A morning mix of entertainment-related headlines ...
John Travolta’s rep says the “Grease” star is planning to countersue a masseur who has anonymously filed a $2 million lawsuit accusing Travolta of assault and sexual harassment. The case, filed in California’s District Court, claims Travolta hired the man, identified as John Doe, for a massage, then groped the masseur against his will, among other accusations. The suit alleges that Travolta engaged in assault, sexual battery and intentional infliction of emotional distress. The actor denies those claims. “The lawsuit is a complete fiction and fabrication,” his rep tells People magazine, adding that Travolta was not in California on the date the masseur alleges the incident occurred. (People)
Supermodel Linda Evangelista and Francois-Henri Pinault , French businessman and husband of Salma Hayek, reportedly settled their child support fight. The Manhattan Family Court trial regarding how much Pinault should contribute to assist with the upbringing of his and Evangelista’s 5-year-old son Augustin will now come to a close. The details of the settlement, which have not been disclosed, will be presented today to a magistrate. According to legal documents, Evangelista has been spending $46,000 a month on expenses for the boy, who was born in 2006 after Evangelista and Pinault had a brief relationship. (Associated Press)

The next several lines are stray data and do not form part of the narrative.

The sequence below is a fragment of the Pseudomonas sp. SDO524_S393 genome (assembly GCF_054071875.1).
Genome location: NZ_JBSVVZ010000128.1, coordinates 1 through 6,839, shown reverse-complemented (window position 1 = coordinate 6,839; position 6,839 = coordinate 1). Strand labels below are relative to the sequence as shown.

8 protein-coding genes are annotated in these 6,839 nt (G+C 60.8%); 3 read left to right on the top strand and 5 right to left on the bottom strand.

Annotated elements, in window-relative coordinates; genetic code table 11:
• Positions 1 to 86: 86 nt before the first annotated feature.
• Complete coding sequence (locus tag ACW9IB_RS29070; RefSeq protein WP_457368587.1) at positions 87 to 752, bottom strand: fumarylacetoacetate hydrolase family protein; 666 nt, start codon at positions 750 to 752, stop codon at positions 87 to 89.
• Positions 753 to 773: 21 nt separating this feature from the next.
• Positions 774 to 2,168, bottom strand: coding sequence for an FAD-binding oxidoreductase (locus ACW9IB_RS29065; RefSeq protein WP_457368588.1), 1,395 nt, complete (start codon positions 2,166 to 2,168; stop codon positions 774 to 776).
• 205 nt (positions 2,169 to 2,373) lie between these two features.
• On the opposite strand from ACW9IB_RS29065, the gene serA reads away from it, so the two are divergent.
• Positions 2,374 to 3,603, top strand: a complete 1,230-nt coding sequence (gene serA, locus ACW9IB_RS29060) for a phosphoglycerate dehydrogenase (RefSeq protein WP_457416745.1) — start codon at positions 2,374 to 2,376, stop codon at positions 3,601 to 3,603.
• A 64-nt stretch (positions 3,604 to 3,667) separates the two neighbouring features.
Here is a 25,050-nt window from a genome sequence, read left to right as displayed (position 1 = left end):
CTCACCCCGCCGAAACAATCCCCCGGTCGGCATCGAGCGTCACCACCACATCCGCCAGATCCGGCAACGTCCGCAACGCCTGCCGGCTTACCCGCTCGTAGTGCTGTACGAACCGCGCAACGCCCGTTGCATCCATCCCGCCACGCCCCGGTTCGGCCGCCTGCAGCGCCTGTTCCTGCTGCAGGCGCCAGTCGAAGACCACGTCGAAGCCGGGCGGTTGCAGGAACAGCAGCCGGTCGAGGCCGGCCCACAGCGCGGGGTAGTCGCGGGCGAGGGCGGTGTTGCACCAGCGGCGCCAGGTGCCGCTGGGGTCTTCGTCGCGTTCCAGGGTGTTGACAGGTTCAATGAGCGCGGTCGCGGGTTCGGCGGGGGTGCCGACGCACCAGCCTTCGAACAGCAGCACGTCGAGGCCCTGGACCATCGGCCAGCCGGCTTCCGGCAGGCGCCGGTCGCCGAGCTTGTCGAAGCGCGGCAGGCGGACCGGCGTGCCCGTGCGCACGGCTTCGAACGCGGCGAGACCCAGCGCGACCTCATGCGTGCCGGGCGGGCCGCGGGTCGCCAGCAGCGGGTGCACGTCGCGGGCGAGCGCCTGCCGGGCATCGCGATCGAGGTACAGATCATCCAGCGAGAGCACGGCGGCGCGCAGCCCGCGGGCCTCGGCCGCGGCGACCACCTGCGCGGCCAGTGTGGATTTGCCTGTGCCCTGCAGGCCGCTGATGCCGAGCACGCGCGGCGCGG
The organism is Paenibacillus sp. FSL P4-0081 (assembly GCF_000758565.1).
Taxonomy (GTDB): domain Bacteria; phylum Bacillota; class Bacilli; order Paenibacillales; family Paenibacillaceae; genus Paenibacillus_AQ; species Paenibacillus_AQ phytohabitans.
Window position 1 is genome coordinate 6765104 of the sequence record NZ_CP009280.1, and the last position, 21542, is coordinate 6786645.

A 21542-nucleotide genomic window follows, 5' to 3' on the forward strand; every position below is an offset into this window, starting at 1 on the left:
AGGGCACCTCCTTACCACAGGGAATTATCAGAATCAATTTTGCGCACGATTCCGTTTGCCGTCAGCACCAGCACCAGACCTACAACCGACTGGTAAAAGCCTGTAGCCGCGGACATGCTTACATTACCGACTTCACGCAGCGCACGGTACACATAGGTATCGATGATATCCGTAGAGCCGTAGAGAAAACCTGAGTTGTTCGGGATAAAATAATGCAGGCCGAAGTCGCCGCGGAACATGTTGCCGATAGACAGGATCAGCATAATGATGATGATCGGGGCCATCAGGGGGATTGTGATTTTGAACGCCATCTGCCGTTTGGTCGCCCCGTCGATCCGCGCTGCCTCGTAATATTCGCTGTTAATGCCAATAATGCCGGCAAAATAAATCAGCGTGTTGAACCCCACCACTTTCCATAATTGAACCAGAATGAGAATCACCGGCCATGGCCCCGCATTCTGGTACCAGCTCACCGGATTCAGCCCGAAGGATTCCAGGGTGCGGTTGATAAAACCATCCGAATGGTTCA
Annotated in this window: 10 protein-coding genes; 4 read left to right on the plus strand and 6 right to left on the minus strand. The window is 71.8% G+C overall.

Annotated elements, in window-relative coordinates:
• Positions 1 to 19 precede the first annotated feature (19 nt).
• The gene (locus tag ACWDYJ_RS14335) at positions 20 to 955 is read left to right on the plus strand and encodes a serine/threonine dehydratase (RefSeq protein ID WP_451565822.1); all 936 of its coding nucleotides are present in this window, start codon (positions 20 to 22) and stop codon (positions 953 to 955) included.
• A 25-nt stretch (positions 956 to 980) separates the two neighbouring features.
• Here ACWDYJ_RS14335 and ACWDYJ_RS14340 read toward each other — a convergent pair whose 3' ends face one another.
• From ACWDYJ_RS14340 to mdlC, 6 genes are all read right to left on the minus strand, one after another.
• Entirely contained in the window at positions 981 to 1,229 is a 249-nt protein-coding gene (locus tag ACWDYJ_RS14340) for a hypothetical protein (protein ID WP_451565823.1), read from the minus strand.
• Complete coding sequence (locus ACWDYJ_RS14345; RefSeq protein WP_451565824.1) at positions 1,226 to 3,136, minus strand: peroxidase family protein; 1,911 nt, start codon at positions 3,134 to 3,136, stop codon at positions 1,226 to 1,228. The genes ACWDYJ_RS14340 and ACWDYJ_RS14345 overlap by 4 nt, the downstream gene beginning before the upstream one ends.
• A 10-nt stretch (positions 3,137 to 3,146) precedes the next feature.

The Post’s Monica Hesse reports on Prince Harry’s visit to Washington: “The last time the British were in town, in March, we held a state dinner and presented them with guest George Clooney. In turn, they have sent us Prince Harry. Special relationships are built on such cultural exchanges.” (Washington Post)
Sacha Baron Cohen held a news conference in New York yesterday as his character from “The Dictator,” His Excellency General Admiral Aladeen. Among other things, he said he would financially support Mitt Romney in the presidential race (“He has the makings of a great dictator”) and that if all the members of the media in attendance wrote “good reviews,” then their families would be released.
NBC has picked up “1600 Penn,” a comedy set in The White House and co-written by Jonathan Winer of “Modern Family” and former White House speechwriter Jon Lovett. It joins other newly acquired shows, including Ryan Murphy’s “The New Normal” and a J.J. Abrams drama called “Revolution.” (The Hollywood Reporter)
Johnny Depp makes his first-ever appearance today on Ellen DeGeneres’s show and explains that, as we all suspected, his Willy Wonka was based on what George Bush would be like “incredibly stoned.” (“Ellen”)